Therefore, the following illustrations are taken from my exceedingly loose collection of materials gathered over the decades mostly by chance. As a file clerk I would be in quick receipt of a pink slip. Over many years I’ve stumbled over interviews and reviews of some of my productions as I was scanning one newspaper or another to get a take on the current state of our madness; more often I was on the receiving end of materials from friends who knew of my undisciplined approach to collecting materials of potentially historical interest. Some of those materials were thrown into boxes and forgotten for decades. Others were dropped into one or another of the four drawers of my office style filing cabinet. Some weeks before writing this section of the book I happened to be out in my garage organizing my electronic equipment moving box collection, and by chance I uncovered the filing cabinet. Out of curiosity I started flipping through the material in just one of the drawers. Some of what I found is included as illustrations of my Johnny MusicMeme disposition. This chapter of this book would not have been written if I hadn’t uncovered that filing cabinet by chance.

My Johnny MusicMeme disposition is, like this book, simply a reflection of an inherent need to learn by teaching. Ask any dedicated teacher and they will tell you that teaching focuses the mind on a particular area to create and articulate meaning and formal structures that function as intellectual devices that promote clarity, facility, and understanding. The rational part of the mind puts reins on the intuitive part and steers it in directions that facilitate exchanges of perspectives with other minds. Those exchanges are two way streets, so ideally the teacher also learns from those being taught. Without that openness to learning, the teacher might as well be a machine.

Enter programmed teaching. If I’m not personally inspired by the learning process of a live teacher, I prefer programmed teaching systems because through them I can move at my own pace and in my own direction. Those of us who love to learn are aware of the need to tune our learning pace to the needs of the moment. In fact, such tuning is another form of real time composition (composing an aspect of your life), a form that’s done in private rather than on stage or for the purpose of recording. Taking time for contemplation and accepting daydreaming triggers are highly desirable when learning at your own pace. With an inspiring teacher you forgo your personal needs and preferences and do your best to resonate with their pace and follow their directions.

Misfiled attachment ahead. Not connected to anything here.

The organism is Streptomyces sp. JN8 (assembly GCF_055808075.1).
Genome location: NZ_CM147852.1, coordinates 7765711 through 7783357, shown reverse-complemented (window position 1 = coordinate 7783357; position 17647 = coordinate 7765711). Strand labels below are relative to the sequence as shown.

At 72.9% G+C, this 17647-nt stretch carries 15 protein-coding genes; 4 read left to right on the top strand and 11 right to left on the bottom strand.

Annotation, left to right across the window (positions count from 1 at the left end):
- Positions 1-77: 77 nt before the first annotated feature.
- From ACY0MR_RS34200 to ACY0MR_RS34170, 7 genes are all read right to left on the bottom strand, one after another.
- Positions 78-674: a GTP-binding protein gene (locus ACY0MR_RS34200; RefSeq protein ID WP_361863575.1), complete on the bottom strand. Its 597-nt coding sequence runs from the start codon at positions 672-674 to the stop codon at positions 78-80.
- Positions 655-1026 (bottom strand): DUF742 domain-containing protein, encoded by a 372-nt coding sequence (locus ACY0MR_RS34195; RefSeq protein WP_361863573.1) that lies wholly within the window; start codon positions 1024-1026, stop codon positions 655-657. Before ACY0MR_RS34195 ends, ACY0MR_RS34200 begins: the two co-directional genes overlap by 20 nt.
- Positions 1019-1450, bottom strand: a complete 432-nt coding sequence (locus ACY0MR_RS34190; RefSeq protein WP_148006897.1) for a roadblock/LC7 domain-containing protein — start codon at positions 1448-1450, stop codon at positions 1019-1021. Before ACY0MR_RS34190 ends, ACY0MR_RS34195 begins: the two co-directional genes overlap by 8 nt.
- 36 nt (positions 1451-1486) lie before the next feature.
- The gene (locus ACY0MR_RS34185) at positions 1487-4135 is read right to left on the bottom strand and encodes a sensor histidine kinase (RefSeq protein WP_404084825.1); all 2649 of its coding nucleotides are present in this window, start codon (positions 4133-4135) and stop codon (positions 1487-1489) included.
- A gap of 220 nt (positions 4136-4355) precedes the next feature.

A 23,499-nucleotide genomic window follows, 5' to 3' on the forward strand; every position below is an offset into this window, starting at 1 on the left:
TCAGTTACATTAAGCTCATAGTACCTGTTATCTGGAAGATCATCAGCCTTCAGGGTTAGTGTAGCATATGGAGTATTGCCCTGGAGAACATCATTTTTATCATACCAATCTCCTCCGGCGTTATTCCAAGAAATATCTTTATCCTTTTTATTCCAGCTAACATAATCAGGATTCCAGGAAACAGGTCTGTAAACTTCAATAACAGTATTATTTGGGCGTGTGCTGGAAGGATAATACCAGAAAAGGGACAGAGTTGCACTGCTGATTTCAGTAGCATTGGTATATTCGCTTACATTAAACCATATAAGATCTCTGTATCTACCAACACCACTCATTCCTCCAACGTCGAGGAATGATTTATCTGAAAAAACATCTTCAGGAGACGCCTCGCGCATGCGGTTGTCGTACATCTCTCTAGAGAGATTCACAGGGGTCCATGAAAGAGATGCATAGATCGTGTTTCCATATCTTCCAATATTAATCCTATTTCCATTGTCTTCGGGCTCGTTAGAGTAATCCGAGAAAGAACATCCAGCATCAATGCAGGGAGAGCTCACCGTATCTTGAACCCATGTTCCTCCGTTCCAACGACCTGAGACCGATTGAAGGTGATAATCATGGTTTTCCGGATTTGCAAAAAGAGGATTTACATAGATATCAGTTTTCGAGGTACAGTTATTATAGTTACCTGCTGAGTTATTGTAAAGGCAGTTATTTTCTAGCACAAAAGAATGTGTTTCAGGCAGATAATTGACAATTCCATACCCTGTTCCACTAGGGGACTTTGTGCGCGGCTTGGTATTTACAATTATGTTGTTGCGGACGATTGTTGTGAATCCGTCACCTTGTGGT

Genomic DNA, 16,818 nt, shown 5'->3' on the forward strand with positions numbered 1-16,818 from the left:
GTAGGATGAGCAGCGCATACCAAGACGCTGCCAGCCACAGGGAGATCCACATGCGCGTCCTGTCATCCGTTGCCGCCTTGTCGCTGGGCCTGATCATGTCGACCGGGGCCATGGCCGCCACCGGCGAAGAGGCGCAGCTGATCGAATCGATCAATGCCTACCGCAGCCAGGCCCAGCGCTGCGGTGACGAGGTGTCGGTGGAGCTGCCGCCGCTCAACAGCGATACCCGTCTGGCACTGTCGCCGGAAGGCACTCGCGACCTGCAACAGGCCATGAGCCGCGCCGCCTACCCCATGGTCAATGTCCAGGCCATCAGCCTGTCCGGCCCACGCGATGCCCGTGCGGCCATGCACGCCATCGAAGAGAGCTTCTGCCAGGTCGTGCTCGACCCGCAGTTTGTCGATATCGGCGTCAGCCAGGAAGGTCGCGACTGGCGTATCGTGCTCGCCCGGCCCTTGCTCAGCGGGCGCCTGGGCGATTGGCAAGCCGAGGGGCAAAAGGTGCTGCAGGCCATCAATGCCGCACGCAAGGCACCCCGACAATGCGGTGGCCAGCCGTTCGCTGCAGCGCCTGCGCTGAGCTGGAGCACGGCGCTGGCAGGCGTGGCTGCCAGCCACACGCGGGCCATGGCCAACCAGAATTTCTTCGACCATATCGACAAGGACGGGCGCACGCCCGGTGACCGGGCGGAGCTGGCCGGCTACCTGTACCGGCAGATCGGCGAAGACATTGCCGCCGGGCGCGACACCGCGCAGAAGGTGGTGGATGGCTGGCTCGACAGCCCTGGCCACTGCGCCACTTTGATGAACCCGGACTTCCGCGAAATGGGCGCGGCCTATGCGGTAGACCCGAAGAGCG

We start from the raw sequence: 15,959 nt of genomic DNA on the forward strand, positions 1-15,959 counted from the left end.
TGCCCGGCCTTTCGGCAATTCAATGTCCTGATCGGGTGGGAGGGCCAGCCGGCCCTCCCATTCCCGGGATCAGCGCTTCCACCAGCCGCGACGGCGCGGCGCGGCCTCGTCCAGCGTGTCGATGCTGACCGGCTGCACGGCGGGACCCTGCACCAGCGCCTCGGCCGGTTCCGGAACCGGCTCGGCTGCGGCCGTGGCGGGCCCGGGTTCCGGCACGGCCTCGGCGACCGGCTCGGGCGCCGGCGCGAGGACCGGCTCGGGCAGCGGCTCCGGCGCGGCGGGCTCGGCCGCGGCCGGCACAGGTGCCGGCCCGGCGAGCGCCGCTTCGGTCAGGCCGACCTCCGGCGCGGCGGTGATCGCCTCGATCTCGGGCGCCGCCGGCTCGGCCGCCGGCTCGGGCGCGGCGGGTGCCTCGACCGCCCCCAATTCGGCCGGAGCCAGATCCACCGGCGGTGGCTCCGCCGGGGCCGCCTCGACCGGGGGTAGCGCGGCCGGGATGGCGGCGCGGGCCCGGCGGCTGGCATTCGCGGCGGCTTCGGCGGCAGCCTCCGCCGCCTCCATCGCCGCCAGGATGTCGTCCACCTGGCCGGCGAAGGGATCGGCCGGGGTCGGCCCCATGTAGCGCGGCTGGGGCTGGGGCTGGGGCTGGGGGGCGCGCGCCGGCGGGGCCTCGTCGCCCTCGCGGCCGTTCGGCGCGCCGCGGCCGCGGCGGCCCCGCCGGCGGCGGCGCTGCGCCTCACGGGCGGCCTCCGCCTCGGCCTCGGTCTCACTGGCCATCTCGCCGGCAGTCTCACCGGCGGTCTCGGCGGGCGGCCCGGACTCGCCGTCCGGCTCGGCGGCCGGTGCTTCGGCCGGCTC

The best interviewers are those who truly want to learn and to translate what they learn into language that will have general appeal for their readers. Mastering that translation process is a difficult job that tends to be under-appreciated.

Organizing these illustrations reminded me of an educational dream I pursued in the middle 1970s. At that time I was so impressed with the positive educational effect of the execution of the visiting composer aspect of Oberlin College’s New Direction Series that I was convinced that notion should be expanded and developed into a national university system. In a nutshell such a system would function as a countrywide internet for artists and academics; information and inspiration would flow in the form of people rather than any sort of abstract data, digital or otherwise.

For a year or so I discussed the idea with artists and academics around the USA as well as officials from the National Endowment for the Arts and the National Endowment for the Humanities. The idea was fairly straight forward. The endowments and participating institutions would contribute funds toward travel, accommodations, and per diem and honorarium stipends; a special clearing house would be informed by artists and academics of their offerings and presentation requirements. The clearing house would create schedules and attend to pertinent details; and students, faculty, and campus communities would benefit from the flow of people and ideas around the country. In response to my inquiries in 1975 mostly I received blank stares despite the fact that many institutions were already participating in a rather clumsy, disjointed, and inefficient form of this circuit. After a year or so of floating the idea I decided I would realize it on my own when the time was right. It should be apparent from the illustrations that the Johnny MusicMeme notion is my personal form of the National University System.

It’s also worth noting from the illustrations that my residencies are realizations of my personal preference for a one room schoolhouse approach to education as well as extensions of my 1971 experiment that produced Metabiosis III (see the last paragraph of a prescient review on p. 174). It was not uncommon for me to include in my public events undergraduates, graduate students, faculty, and community members from the full range of art disciplines. It rarely happened that I felt the need to ease an individual out of an event and that was only because I might have felt that there was a high probability that their participation would have resulted in their embarrassment. Notice from the illustrations that my public events (and their preparation by default) included all sorts and styles of musicians, instrument builders, visual artists, sculptors, storytellers, dancers, light artists, poets, theater artists, and other artists who wanted to join our play.